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China’s Hard-line Stance against North Korea Is Weakening
North Korea
China’s Hard-line Stance against North Korea Is Weakening
  • By matthew
  • February 20, 2013, 10:01
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China reconfirmed its stance that the United Nations Security Council’s additional sanctions on North Korea for the third nuclear test should not compromise the peace and stability in the Korean peninsula. With Chinese news channels insisting on an appropriate level of sanctions as well instead of the tight restrictions called for by the United States, South Korea and so on, experts are expecting that China will take sides with the North again during the discussion of the sanctions to be in confrontation with the other member nations.

Hong Lei, spokesperson of the Ministry of Foreign Affairs of the People’s Republic of China, said on February 18 that the discussions at the United Nations Security Council have to be helpful for the peace, stability and denuclearization of the Korean peninsula and non-proliferation in general. “The Chinese government has already clarified its stern stance with regard to the recent nuclear test conducted by North Korea,” he said at the regular ministry briefing on that day, which was the first one after the test.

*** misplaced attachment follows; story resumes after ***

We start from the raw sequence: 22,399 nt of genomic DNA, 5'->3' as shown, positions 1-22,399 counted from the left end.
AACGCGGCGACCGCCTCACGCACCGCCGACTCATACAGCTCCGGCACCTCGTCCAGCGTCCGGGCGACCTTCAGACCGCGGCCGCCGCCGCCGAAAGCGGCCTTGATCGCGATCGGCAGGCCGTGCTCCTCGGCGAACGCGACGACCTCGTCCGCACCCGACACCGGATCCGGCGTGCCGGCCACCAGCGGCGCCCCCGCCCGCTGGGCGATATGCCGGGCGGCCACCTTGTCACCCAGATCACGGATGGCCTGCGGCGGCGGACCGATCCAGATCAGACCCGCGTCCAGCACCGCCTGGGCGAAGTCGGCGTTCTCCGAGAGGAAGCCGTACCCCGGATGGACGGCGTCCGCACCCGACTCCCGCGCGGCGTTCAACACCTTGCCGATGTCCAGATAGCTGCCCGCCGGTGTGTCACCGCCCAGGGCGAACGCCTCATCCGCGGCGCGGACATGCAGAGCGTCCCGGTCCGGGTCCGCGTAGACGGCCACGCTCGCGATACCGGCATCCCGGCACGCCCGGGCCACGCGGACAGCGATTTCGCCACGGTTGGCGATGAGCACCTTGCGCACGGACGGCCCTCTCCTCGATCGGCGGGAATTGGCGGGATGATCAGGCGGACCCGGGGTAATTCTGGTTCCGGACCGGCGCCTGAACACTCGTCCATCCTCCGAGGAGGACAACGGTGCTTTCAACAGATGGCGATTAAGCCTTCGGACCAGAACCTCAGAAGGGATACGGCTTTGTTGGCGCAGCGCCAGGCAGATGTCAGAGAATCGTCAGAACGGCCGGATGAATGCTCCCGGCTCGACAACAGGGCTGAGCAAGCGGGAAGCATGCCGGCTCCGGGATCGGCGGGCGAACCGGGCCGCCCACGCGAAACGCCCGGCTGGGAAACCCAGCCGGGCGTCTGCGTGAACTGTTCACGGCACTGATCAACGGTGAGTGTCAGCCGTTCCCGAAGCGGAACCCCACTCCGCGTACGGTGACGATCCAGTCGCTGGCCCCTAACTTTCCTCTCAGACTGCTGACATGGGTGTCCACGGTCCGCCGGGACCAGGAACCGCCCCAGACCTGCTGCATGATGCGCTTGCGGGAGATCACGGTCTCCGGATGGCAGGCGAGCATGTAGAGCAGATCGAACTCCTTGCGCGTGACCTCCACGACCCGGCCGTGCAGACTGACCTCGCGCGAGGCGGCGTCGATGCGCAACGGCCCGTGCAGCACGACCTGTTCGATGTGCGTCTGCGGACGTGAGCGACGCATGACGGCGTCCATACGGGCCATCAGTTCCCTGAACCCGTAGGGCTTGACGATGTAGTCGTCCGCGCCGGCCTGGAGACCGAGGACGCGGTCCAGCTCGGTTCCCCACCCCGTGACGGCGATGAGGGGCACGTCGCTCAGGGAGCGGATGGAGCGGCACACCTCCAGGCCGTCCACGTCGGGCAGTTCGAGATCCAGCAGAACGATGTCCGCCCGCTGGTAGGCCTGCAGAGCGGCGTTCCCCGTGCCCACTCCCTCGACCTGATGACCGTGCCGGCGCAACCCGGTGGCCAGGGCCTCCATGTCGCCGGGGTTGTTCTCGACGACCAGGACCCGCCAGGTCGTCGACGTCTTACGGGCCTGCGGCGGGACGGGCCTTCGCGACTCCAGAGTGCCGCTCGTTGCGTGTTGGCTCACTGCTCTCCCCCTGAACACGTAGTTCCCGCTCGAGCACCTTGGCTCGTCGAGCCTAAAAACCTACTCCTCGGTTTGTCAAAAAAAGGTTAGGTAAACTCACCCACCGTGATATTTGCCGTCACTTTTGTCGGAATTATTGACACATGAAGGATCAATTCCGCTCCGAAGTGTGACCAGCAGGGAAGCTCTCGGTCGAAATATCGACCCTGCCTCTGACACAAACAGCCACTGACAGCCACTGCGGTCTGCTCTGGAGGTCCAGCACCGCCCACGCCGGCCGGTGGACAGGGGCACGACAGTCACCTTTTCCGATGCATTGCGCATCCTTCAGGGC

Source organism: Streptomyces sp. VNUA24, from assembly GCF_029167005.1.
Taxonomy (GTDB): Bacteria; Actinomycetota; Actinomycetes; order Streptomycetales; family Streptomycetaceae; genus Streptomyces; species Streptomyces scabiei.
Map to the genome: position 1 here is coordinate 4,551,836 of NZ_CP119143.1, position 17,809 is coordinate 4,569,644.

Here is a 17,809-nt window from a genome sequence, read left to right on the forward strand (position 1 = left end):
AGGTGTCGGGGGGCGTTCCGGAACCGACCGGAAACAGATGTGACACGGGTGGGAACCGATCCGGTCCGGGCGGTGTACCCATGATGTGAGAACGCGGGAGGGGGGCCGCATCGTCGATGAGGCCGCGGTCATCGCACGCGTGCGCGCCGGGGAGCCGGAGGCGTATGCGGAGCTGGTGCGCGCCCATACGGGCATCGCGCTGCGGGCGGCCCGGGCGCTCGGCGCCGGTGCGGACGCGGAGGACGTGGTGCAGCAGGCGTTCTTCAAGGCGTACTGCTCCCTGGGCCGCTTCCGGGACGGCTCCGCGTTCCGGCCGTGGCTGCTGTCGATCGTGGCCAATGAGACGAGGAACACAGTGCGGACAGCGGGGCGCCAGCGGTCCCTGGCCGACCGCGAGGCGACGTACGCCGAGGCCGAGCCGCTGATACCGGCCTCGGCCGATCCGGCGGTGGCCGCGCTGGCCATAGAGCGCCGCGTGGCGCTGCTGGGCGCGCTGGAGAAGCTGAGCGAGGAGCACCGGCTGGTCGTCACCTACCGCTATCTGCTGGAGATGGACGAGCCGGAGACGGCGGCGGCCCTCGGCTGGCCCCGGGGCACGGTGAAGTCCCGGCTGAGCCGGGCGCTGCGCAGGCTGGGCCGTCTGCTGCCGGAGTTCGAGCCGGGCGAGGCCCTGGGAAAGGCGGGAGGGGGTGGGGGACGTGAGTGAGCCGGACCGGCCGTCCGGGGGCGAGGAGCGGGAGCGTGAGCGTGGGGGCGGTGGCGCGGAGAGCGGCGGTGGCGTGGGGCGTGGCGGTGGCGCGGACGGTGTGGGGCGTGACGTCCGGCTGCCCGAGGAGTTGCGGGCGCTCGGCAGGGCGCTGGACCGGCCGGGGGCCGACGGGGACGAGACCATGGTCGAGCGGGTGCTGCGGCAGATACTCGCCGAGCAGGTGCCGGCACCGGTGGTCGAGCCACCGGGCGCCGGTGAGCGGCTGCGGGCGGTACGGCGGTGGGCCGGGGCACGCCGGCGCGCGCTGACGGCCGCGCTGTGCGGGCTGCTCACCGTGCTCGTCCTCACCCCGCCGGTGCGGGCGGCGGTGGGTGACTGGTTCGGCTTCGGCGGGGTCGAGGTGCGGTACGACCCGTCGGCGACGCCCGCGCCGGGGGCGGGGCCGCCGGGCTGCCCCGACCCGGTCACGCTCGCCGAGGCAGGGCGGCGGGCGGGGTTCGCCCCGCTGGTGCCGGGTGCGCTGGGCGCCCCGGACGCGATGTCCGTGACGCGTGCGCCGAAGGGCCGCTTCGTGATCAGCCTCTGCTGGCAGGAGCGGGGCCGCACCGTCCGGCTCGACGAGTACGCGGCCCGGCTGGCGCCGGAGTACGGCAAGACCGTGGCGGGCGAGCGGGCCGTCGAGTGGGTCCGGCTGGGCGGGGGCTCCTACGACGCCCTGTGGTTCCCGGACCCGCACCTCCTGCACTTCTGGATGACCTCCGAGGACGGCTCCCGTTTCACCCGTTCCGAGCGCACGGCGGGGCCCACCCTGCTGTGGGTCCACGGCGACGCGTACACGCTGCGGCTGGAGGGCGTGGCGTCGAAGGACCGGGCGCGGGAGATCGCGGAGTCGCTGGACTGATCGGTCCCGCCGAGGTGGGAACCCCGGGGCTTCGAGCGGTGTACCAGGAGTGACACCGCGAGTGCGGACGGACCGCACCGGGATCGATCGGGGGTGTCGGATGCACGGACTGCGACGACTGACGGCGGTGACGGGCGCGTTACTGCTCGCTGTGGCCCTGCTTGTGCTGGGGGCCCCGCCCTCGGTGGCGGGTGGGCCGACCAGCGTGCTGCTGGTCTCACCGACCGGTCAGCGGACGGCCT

“We’re communicating closely with other nations regarding how to respond to the situation, agreeing on the principle that the international response should be cool-headed not to worsen the situation further in view of the complexity of the circumstances,” he said, continuing, “There are some media reports that North Korea will carry out a couple of more nuclear tests within this year or launch additional long-range missiles, but we don’t know where such reports came from.”

The spokesperson’s remarks are considered as a strong opposition to hard-liners demanding North Korea policy change. These days, some Chinese media channels are claiming that the Chinese government should review its policy with the North having infringed on its key interests.

However, the Xinhua News Agency came up with a different opinion on February 16 by reporting, “Military force and sanctions cannot make North Korea surrender and the root cause of the nuclear issue lies in the security threats the United States is imposing on North Korea.” The Global Times echoed two days later by publishing an article titled “China Has to Maintain an Appropriate Level in Taking Part in the Sanctions on North Korea.” The gist is that the restrictions should not be as strong as what is demanded by the United States and South Korea.

In the meantime, the European Union agreed on that day on comprehensive sanctions against the North’s nuclear test. The participants in the EU foreign ministers meeting held in Brussels came to an agreement regarding the financial and trade sanctions, asset freeze, travel restriction measures, etc.